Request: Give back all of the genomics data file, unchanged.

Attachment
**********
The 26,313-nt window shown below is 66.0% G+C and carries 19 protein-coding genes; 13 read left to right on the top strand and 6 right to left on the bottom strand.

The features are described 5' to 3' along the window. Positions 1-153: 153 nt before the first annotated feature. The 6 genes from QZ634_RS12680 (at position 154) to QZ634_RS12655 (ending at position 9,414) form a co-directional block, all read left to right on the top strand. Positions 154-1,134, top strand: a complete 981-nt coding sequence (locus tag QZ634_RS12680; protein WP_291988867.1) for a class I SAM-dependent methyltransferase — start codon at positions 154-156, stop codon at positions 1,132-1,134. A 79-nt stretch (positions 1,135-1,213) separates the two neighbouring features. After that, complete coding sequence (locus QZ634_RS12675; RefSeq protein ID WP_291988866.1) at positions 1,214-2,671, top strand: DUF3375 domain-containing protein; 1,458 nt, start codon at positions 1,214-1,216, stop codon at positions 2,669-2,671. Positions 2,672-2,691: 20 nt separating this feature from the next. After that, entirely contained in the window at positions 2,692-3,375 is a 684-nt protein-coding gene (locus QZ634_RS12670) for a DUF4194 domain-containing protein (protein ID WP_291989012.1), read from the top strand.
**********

The 26,313-nt window shown below is 66.0% G+C and carries 19 protein-coding genes; 13 read left to right on the top strand and 6 right to left on the bottom strand.

The features are described 5' to 3' along the window. Positions 1-153: 153 nt before the first annotated feature. The 6 genes from QZ634_RS12680 (at position 154) to QZ634_RS12655 (ending at position 9,414) form a co-directional block, all read left to right on the top strand. Positions 154-1,134, top strand: a complete 981-nt coding sequence (locus tag QZ634_RS12680; protein WP_291988867.1) for a class I SAM-dependent methyltransferase — start codon at positions 154-156, stop codon at positions 1,132-1,134. A 79-nt stretch (positions 1,135-1,213) separates the two neighbouring features. After that, complete coding sequence (locus QZ634_RS12675; RefSeq protein ID WP_291988866.1) at positions 1,214-2,671, top strand: DUF3375 domain-containing protein; 1,458 nt, start codon at positions 1,214-1,216, stop codon at positions 2,669-2,671. Positions 2,672-2,691: 20 nt separating this feature from the next. After that, entirely contained in the window at positions 2,692-3,375 is a 684-nt protein-coding gene (locus QZ634_RS12670) for a DUF4194 domain-containing protein (protein ID WP_291989012.1), read from the top strand.